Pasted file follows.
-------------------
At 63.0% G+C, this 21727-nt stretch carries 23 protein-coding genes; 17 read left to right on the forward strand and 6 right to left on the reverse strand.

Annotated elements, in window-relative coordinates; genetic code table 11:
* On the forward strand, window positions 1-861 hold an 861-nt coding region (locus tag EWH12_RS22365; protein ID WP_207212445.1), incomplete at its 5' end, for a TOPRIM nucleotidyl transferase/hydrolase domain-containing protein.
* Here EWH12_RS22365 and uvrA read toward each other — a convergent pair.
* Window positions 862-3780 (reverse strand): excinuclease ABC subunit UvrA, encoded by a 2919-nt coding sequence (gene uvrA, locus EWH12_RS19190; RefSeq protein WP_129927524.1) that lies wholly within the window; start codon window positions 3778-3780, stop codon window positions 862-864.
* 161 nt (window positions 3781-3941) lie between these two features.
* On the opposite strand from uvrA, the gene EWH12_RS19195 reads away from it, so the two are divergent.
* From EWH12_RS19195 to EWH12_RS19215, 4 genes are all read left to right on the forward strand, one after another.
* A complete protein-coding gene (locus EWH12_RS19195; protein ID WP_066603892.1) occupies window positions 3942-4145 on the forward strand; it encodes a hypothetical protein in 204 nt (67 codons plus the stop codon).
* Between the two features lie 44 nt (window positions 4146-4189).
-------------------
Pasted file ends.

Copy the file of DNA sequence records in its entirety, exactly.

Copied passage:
At 63.0% G+C, this 21727-nt stretch carries 23 protein-coding genes; 17 read left to right on the forward strand and 6 right to left on the reverse strand.

Annotated elements, in window-relative coordinates; genetic code table 11:
* On the forward strand, window positions 1-861 hold an 861-nt coding region (locus tag EWH12_RS22365; protein ID WP_207212445.1), incomplete at its 5' end, for a TOPRIM nucleotidyl transferase/hydrolase domain-containing protein.
* Here EWH12_RS22365 and uvrA read toward each other — a convergent pair.
* Window positions 862-3780 (reverse strand): excinuclease ABC subunit UvrA, encoded by a 2919-nt coding sequence (gene uvrA, locus EWH12_RS19190; RefSeq protein WP_129927524.1) that lies wholly within the window; start codon window positions 3778-3780, stop codon window positions 862-864.
* 161 nt (window positions 3781-3941) lie between these two features.
* On the opposite strand from uvrA, the gene EWH12_RS19195 reads away from it, so the two are divergent.
* From EWH12_RS19195 to EWH12_RS19215, 4 genes are all read left to right on the forward strand, one after another.
* A complete protein-coding gene (locus EWH12_RS19195; protein ID WP_066603892.1) occupies window positions 3942-4145 on the forward strand; it encodes a hypothetical protein in 204 nt (67 codons plus the stop codon).
* Between the two features lie 44 nt (window positions 4146-4189).